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Astronomy Student's Disappointment


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Hi friends,

This one really makes me mad! :( One of my high school students said a relative had given him a used telescope, and could he bring it in so that I could help him with it? He said he was having real problems just trying to see Saturn and the Moon. Understand that this young man was one of my own students, and at this point in the semester, he knows how to use a Dobsonian, a star map, and find and focus and sketch.

Once I saw this hunk-a-junk, I knew immediately what his problem was. The scope was a Meade "Saturn" 114mm 'digital' telescope. Essentially a 114mm f/9 Newtonian on an Alt-Az fork mount on top of a very light weight aluminum tripod. The flaws became immediately obvious.

The tripod had no way to lock the legs in position - they were quite flexible and actually allowed the scope to change height as you were using it! (This was spring-action from the leg flex, not anything on purpose.) The focuser looked like a nice 2" rack and pinion, but as I got closer, I saw that: a) the focuser was all molded plastic, :) the focuser (in spite of its large barrel) was stopped down to only take a 0.96" eyepiece, not even 1.25"! Then I noticed that in addition to the 4mm Ramsden eyepiece (horrible eye relief and only about 25-deg afov) came along with a 3x barlow (all plastic, of course - even the single (uncoated) lens element was plastic!) which combined to give an "Amazing!" 675x. The 25mm and 12.5mm Huygens lenses (a great lens design from the 1680's) we not much better. I checked collimation, it was OK, but the secondary was too large - cutting off too much light... and yes, the spider and secondary cell were both molded plastic, but they were well matched by the plastic primary mirror cell and spherical mirror. Oh, the finder? 5x25 with - wait for it! - all plastic tube, lens, and dovetail mount.

And it doesn't stop there - this thing was a GoTo scope! It had alt-az drive motors (plastic housing, plastic worm gear, plastic spur gear) and a controller. The spur gear was stripped on the altitude axis so the thing wouldn't even stay when raised into viewing position. It was clear that it had been purchased, set up, and then yanked around, drive ruined, tripod sprung - and then given away to an unsuspecting, and very excited, youngster (after a suitable long and dusty period of outdoor shed storage, of course.)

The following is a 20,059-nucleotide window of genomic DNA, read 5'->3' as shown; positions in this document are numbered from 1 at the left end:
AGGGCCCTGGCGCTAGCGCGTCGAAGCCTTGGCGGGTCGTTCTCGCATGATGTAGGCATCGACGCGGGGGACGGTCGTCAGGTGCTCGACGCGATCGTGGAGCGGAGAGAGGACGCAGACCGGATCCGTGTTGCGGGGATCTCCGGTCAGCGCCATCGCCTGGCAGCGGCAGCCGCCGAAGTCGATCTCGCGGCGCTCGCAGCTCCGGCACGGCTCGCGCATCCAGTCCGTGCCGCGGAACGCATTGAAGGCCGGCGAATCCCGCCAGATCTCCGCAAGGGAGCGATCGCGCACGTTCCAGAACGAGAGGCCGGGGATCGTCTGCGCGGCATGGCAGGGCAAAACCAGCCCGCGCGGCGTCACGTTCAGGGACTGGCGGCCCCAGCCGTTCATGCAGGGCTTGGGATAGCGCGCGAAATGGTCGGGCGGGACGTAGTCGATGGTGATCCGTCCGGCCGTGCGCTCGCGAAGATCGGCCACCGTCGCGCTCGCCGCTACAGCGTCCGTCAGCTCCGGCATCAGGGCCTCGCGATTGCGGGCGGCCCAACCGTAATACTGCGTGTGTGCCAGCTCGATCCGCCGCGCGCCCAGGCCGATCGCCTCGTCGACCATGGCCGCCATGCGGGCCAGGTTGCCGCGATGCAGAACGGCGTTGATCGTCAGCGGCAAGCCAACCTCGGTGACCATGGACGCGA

I did my best and showed my student how to remove the motors and turn it into a (semi) functional dob. He is going to build a base for it later. Good for him, but that isn't really the point.

Why do Scope manufactures sell junk like this!??

Not only did they charge $400 for this thing, but it seemed custom-designed to teach someone that: a) Astronomy expensive, :( Astronomy is very difficult and frustrating and requires the patience of Job, c) Even if you do it right, the views are crappy anyway, so you won't have any fun or see anything worth while through the eyepiece.

If there were evil super-villians like in the Batman comics or a James Bond movie - I could see this as their ingenious plot to ruin amature astronomy forever. :) Ok, so why oh why would a company that supposedly wants people to take up the hobby ever import something like this to sell? And why would they put their good name on it? My student summed it up very well as he was leaving - "Well, I'm not giving up on astronomy, but I'll never buy anything from this company ever again!"

I tried to explain that there was a world of difference between the stuff they designed and made themselves and the junk they imported with their name pasted on it. My student said: "But isn't this supposed to be the beginner scope that gets me excited and wanting more?" (Clever lad, that!)

I'm with him. As a teacher of astronomy and a telescope owner for over 40 years - I just don't get it. It's like trying to learn golf only to have the club pro give you bent clubs while saying "Don't worry, by the time you learn to hit the ball with these, you'll be ready for some golf clubs that really work!

I just don't get it; and frankly, it makes me a bit ill to think on it.

Dan

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There should be better information about these cheap scopes, but (as you well know) they advertise things like "525X magnification! See the moons of a planet in the Andromeda galaxy! This scope is so powerful that you can see the back of your head!" etc, etc.

I'm afraid I fell for it back in the early 90's, hence the 'bane of my life' line in my sig.

The companies that sell these things should be fined heavily for false advertising.